Nearly four years ago, Mackin featured Jarrett Krosoczka in an eMackin interview. He was well-known for his comic book/graphic novel series Lunch Lady (Knopf Books for Young Readers) and Platypus Police Squad (Walden Pond Press), and his 30th book was soon to be published. Fast forward several years and today we are discussing his most important book yet, a graphic memoir called Hey, Kiddo (Graphix, 2018) which is a National Book Award Finalist.
For anyone familiar with Krosoczka’s work, it will be quite obvious that Hey, Kiddo does not follow the general style of his other books. It is a somber look at what life is like for a child dealing with a parent’s addiction. Here Krosoczka shares his prompting to write this graphic memoir, what the process was like, and how it has helped him.
With all your significant achievements and awards as a writer, illustrator, and TED Talk presenter, why did you decide to write an autobiography now and why is it important to you?
I took this on for all of those young people I met at school visits. After my 2012 TED Talk, in which I shared some aspects of my childhood, I would hear about young people walking similar paths to the one I had walked. And it wouldn’t matter where I was—in a public school or an independent school, in a rural, suburban, or urban neighborhood—the opioid epidemic was affecting everyone. I’d meet a young reader who had an incarcerated parent, an addicted parent, one that was being raised by extended family. So there’s this switch that happened to me where I went from thinking maybe I would want to write a memoir to the realization that I needed to create this book. I lived this life and I had the capability of delivering the story in a very unique and engaging way.
Krosoczka giving his 2014 TED Talk, “Why Lunch Ladies Are Heroes”
There is very little of your trademark humor in Hey, Kiddo – quite a departure from your other graphic novels. Was it difficult to write and illustrate this book, or did you find it therapeutic?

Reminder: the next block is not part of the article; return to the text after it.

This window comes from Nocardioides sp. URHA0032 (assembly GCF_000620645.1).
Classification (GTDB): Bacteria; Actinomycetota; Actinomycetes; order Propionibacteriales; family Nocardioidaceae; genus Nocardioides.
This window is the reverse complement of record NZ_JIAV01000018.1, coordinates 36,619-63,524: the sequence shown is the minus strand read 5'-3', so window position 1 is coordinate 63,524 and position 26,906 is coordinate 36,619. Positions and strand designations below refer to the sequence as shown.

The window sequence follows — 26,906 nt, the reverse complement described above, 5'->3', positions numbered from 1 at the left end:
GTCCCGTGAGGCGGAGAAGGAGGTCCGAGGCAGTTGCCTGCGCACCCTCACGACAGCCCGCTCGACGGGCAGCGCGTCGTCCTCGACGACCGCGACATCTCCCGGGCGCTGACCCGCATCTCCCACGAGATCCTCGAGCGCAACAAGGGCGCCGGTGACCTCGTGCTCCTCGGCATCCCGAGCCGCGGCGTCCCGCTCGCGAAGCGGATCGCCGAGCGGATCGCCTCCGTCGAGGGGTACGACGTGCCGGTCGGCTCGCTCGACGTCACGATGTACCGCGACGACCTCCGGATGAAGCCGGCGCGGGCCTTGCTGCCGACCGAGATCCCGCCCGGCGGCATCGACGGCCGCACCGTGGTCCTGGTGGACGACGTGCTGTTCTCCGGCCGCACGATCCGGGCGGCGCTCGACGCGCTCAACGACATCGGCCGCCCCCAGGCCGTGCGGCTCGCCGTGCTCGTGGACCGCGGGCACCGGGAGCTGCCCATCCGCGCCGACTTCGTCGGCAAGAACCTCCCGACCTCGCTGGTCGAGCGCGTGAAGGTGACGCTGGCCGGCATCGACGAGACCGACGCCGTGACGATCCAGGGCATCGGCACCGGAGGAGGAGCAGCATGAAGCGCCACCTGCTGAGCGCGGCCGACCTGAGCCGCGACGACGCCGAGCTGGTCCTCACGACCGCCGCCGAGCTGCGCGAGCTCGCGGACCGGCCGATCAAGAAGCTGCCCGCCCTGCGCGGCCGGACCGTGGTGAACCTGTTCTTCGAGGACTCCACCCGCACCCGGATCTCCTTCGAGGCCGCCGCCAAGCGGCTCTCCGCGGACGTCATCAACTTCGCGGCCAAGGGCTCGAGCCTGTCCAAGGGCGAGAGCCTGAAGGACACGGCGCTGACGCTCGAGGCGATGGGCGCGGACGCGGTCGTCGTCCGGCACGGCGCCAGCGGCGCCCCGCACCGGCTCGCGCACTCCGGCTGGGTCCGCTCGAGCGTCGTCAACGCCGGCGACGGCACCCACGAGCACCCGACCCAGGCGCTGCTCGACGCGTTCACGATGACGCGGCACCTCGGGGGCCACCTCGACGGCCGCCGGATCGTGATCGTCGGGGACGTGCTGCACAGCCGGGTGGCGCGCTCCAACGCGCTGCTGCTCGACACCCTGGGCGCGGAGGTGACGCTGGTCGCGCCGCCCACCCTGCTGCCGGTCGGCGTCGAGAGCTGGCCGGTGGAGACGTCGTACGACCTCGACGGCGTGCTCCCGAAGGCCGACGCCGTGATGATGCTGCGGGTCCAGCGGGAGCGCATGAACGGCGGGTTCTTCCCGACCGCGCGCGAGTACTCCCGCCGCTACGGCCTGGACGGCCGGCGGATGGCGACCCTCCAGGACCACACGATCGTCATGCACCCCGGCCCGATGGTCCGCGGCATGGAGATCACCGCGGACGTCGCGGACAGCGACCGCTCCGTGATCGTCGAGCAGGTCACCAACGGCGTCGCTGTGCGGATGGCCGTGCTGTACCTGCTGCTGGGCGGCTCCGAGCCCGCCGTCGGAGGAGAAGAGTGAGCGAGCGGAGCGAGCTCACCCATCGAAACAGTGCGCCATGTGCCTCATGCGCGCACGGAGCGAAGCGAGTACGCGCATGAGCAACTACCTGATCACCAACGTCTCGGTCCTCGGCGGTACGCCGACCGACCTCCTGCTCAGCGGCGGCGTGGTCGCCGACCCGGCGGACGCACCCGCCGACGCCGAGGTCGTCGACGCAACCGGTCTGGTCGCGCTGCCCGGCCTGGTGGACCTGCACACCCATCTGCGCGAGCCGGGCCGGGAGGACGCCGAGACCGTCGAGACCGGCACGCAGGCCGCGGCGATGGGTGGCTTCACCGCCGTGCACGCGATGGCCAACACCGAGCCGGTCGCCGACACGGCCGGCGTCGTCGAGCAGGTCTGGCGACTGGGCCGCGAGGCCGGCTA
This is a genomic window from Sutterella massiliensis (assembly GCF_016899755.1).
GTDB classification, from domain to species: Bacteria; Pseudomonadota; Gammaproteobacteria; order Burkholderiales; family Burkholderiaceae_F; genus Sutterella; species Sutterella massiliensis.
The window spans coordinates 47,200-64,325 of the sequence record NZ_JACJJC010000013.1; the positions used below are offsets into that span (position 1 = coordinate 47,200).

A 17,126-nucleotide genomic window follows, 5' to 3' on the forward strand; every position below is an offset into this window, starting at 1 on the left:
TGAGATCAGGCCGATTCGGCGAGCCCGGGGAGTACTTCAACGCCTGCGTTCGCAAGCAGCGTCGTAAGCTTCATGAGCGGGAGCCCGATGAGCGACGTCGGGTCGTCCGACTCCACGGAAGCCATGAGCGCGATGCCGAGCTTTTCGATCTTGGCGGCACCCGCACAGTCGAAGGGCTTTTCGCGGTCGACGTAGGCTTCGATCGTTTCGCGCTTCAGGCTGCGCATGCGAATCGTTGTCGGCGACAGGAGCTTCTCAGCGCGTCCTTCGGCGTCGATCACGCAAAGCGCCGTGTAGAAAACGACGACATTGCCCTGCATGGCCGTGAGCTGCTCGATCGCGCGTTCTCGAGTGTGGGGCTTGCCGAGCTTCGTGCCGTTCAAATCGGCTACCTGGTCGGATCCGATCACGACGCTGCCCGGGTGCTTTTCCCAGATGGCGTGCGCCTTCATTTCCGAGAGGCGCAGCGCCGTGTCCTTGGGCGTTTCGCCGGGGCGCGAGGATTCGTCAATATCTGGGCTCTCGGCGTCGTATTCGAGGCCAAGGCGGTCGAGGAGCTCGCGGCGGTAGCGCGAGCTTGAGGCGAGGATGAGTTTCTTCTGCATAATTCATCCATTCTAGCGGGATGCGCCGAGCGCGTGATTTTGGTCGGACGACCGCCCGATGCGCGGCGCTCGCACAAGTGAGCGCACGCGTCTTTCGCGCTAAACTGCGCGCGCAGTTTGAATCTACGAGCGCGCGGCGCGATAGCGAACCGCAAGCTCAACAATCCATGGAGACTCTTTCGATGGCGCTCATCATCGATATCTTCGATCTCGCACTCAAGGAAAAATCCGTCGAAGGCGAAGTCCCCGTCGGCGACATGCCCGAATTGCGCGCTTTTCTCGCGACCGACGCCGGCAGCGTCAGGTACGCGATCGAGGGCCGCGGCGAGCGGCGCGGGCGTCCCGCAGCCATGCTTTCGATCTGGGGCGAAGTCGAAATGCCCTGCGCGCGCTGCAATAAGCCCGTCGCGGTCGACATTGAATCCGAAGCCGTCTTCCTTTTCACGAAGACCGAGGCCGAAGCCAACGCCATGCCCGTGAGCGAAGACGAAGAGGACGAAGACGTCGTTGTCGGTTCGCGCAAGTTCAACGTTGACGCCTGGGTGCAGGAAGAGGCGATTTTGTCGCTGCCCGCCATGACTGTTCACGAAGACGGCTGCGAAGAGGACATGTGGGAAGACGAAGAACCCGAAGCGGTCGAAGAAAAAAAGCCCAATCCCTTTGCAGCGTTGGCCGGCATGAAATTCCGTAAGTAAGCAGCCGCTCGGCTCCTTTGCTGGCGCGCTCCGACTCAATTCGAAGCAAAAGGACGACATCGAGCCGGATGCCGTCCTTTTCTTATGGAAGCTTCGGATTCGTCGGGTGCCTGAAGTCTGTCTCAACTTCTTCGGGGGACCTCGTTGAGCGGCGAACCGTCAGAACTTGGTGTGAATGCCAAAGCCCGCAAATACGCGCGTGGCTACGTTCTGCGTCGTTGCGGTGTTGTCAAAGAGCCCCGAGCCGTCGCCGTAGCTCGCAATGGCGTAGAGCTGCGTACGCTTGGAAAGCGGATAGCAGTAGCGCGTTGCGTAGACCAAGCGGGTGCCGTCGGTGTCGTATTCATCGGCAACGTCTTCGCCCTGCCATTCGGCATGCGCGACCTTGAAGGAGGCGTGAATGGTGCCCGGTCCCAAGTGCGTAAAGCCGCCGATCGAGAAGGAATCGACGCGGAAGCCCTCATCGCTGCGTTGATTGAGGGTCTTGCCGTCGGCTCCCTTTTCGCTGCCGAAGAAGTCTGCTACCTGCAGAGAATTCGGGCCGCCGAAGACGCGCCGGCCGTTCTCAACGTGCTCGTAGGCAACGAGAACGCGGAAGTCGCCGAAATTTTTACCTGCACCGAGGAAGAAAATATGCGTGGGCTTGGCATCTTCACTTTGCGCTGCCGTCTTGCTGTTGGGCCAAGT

It was all those things. I didn’t want to sugarcoat the events of my childhood but even when there is trauma, there can be great joy. I was fortunate to be raised by grandparents who had the financial means to send me to art classes and take me on family vacations. I had a best friend who was there for me. Life was trying, but life was also good. It was incredibly difficult to write and illustrate this book, excruciating at times.
Without a doubt, you had a challenging childhood. Today we see kids finding life’s burdens to be too great, and they resort to addictive substances, destructive behaviors, or even suicide. During the especially difficult times in your life, what kept you going?
My mother was an incredibly talented artist and I could see how that gift was squandered with her illicit behavior. I was pretty determined at a very young age to do something positive with the same gifts that I had been betrothed. That same knack for drawing and creating my own little worlds also acted as an escape portal for me. I couldn’t control the world around me, but I could control what happened in my sketchbooks. While my grandparents didn’t have the foresight to send me to see a therapist, I wish they had because I was depressed. I was able to exorcise a lot of my inner struggles via my art.
You mention several teachers in Hey, Kiddo: Mrs. Alisch, Mrs. Roy, Mrs. Turner, Mr. Shilale, Mr. Greenwood, Mrs. Casey, and Mark the comic book class teacher. Did you wish to honor them by name?
I mention their names to honor them but also—they are a part of my story. And the more specific you are with a story, the more universal it becomes. I hope that educators working today can project themselves onto my old teachers because they are certainly working with students who are dealing with the same afflictions I was.
How can educators and parents best use your book with young people?
I think that educators can best use Hey, Kiddo to jump start conversations. One mother told me that her relationship with her son has grown exponentially after reading this book with him. It allowed her son to be seen as a person and not just a kid.